Logo of Phnom Penh Post newspaper Phnom Penh Post - State set for munitions talks

State set for munitions talks

State set for munitions talks

DELEGATES from around the world will descend on Laos this week to discuss an international treaty banning cluster bombs, which continue to ravage the Kingdom after they were dropped by the thousands decades ago.

Once instrumental in drafting the treaty, Cambodia has yet to ratify it, despite being among the countries most severely affected by cluster munitions.

Chan Rotha, Deputy Secretary General of Cambodian Mine Action Authority, said the impact of cluster munitions in the Kingdom made a Cambodian presence at the meeting symbolically important. CMAA deputy secretary general Prum Sopheak Mongkol, who will attend the meeting as an observer, departed for Vientiane yesterday.

“We want to show the world that  Cambodians are victimised by American cluster munitions, and that we hate [the bombs] and want them destroyed and gone because they have killed many people”, Chan Rotha said.

Representatives from about 100 countries will attend the four-day summit, according to the Cluster Munition Coalition, an advocacy group. CMC said the meeting “is expected to be a defining moment in the life of the Convention on Cluster Munitions, the most significant disarmament treaty in over a decade”.

Country representatives are expected to adopt an “action plan” to implement the agreement at the meeting, which ends on Friday.

Cluster bombs, launched from the ground or dropped from the air, split open before impact to scatter multiple bomblets over a wide area. Many initially fail to explode and can lie hidden for decades.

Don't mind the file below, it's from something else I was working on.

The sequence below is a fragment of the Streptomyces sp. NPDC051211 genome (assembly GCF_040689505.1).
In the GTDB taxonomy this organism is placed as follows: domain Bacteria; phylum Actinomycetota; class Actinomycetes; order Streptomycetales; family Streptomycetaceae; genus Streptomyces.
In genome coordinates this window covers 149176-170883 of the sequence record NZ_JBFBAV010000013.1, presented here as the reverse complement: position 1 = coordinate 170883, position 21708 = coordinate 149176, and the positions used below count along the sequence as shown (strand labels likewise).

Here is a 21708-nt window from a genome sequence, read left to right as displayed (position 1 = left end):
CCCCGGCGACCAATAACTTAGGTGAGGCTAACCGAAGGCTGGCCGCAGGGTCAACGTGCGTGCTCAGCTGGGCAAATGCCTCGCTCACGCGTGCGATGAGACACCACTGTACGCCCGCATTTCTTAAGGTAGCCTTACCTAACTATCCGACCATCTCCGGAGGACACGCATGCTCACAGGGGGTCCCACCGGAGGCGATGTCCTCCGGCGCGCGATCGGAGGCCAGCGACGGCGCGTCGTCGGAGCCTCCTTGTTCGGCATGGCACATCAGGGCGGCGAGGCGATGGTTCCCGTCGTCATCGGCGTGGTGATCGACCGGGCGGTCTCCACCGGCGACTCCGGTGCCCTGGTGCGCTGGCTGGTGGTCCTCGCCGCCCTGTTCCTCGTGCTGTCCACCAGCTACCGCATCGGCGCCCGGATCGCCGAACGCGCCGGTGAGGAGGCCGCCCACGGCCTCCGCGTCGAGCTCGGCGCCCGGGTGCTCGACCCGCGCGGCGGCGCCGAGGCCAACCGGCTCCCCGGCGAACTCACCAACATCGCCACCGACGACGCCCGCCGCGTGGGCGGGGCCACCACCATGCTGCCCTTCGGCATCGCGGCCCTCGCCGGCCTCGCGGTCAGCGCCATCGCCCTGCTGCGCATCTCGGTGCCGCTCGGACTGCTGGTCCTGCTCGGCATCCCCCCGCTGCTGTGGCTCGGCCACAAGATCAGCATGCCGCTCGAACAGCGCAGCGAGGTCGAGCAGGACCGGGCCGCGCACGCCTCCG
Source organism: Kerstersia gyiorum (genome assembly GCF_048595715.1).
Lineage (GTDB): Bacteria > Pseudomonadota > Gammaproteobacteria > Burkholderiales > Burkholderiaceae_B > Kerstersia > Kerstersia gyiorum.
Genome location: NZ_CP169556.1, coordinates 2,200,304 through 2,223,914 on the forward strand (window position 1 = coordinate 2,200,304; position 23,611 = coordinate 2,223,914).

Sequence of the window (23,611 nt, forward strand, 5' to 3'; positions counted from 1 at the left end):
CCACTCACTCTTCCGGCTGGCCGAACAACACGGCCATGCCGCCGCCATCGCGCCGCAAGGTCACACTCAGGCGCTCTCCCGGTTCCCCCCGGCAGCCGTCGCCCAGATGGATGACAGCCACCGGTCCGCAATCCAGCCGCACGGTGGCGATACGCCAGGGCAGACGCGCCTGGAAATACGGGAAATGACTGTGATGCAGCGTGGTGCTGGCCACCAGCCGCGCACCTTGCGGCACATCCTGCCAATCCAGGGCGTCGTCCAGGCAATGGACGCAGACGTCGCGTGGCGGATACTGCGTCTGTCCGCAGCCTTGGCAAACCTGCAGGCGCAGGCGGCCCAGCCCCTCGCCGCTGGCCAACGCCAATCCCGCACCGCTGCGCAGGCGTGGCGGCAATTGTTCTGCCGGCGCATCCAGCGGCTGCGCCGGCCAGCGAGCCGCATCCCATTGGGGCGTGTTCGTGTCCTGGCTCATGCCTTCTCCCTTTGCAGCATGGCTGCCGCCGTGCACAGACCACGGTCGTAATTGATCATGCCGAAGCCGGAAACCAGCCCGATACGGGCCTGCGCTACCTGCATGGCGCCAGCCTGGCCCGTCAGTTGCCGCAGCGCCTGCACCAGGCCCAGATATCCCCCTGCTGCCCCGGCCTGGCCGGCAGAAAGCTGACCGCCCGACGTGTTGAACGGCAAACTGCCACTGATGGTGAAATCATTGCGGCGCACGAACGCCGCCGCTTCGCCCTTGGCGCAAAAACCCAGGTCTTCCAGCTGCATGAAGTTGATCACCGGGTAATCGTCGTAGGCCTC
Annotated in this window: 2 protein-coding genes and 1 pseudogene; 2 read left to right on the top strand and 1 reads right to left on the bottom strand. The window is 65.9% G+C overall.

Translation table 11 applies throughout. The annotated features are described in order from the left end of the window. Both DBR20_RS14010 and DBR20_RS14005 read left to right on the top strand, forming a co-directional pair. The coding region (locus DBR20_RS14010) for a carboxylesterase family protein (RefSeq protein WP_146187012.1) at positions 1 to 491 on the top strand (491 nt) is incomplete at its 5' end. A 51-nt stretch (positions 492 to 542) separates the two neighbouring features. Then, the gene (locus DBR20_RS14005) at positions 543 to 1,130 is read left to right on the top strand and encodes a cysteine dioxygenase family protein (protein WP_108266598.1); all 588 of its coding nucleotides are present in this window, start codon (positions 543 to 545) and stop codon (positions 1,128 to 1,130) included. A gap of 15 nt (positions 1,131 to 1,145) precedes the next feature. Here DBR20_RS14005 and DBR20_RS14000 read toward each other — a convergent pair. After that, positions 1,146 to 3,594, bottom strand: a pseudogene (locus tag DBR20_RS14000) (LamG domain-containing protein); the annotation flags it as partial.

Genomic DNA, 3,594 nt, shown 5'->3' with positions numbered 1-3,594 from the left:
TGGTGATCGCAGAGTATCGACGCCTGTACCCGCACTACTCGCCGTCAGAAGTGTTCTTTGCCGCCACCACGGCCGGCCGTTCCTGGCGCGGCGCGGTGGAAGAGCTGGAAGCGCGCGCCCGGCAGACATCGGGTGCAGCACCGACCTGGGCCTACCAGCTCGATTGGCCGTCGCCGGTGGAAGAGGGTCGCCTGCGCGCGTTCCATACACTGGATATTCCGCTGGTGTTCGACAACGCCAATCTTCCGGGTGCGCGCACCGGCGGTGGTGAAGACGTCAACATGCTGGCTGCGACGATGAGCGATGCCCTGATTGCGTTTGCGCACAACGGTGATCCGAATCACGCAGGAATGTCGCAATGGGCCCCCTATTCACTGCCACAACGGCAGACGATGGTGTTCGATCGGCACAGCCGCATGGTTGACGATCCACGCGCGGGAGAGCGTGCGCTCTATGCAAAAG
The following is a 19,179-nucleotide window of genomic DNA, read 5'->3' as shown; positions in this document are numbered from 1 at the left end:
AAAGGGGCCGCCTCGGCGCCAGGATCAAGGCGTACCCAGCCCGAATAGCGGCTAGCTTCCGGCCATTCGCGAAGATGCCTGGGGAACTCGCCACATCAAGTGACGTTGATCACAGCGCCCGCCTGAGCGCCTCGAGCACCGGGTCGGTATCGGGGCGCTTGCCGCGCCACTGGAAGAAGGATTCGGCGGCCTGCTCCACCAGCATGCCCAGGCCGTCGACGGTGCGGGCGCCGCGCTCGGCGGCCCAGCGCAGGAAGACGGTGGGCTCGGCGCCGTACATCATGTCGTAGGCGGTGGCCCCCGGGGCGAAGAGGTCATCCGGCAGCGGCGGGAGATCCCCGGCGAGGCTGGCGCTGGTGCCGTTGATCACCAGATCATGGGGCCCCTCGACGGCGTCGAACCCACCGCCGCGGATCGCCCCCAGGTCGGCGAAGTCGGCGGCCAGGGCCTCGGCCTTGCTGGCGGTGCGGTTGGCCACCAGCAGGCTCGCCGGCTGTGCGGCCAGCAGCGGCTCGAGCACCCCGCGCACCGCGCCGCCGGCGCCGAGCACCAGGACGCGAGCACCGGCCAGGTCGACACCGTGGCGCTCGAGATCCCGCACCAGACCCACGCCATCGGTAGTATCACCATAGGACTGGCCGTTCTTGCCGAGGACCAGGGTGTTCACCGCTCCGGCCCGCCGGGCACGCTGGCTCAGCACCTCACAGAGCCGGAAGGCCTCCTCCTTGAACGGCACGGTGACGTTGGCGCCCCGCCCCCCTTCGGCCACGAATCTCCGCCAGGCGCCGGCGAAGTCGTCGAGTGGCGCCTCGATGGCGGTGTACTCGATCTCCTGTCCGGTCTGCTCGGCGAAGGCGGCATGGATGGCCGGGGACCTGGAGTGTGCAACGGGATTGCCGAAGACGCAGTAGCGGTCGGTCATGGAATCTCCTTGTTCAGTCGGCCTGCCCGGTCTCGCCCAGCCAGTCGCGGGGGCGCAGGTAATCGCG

State parties to the 2008 Convention on Cluster Munitions, ratified by 45 countries, must immediately end the use and production of cluster munitions. The agreement went into effect in August, and also requires signatories to provide support to victims, destroy existing stockpiles and clear contaminated land.

The government has cited security concerns in explaining its reluctance to endorse the treaty, noting that regional rival Thailand had yet to sign. It has also voiced concerns about its ability to clear munitions within the prescribed timeline.

Heng Rattana, director general of Cambodian Mine Action Centre, said CMAC had cleared more than 50,000 cluster munitions since 2002. Some 223 people in Cambodia were reported killed or injured by landmines and explosive remnants of war in the first nine months of this year, according to the CMAA.

ADDITIONAL REPORTING BY AFP

MOST VIEWED

  • New US bill ‘is a violation of Cambodian independence’

    After a US congressmen introduced bipartisan legislation that will enact sanctions on Cambodian officials responsible for “undermining democracy” in the Kingdom, government officials and the ruling Cambodian People’s Party on Sunday said they regarded the potential action as the “violation of independence and sovereignty

  • Long way to go before Cambodia gets a ‘smart city’

    Phnom Penh, Siem Reap and Battambang will struggle to attain smart city status without adopting far reaching master plans, according to officials tasked with implementing the program. The brainchild of the Association of Southeast Asian Nations (Asean), the smart city program seeks to link up

  • Japan bank buys major stake in ANZ Royal Bank

    Japan's largest bank acquired more than half of ANZ’s shares in Cambodia on Thursday, according to a statement from Kith Meng’s Royal Group. Japan's JTrust Bank, announced that they had acquired a 55% of stake in ANZ Royal Bank. According to a Royal Group

  • Ministry’s plan for net sparks fears

    The government has ordered all domestic and international internet traffic in the Kingdom to pass through a Data Management Centre (DMC) that has been newly created by the state-owned Telecom Cambodia, in a move some have claimed is an attempt to censor government critics. Spokesman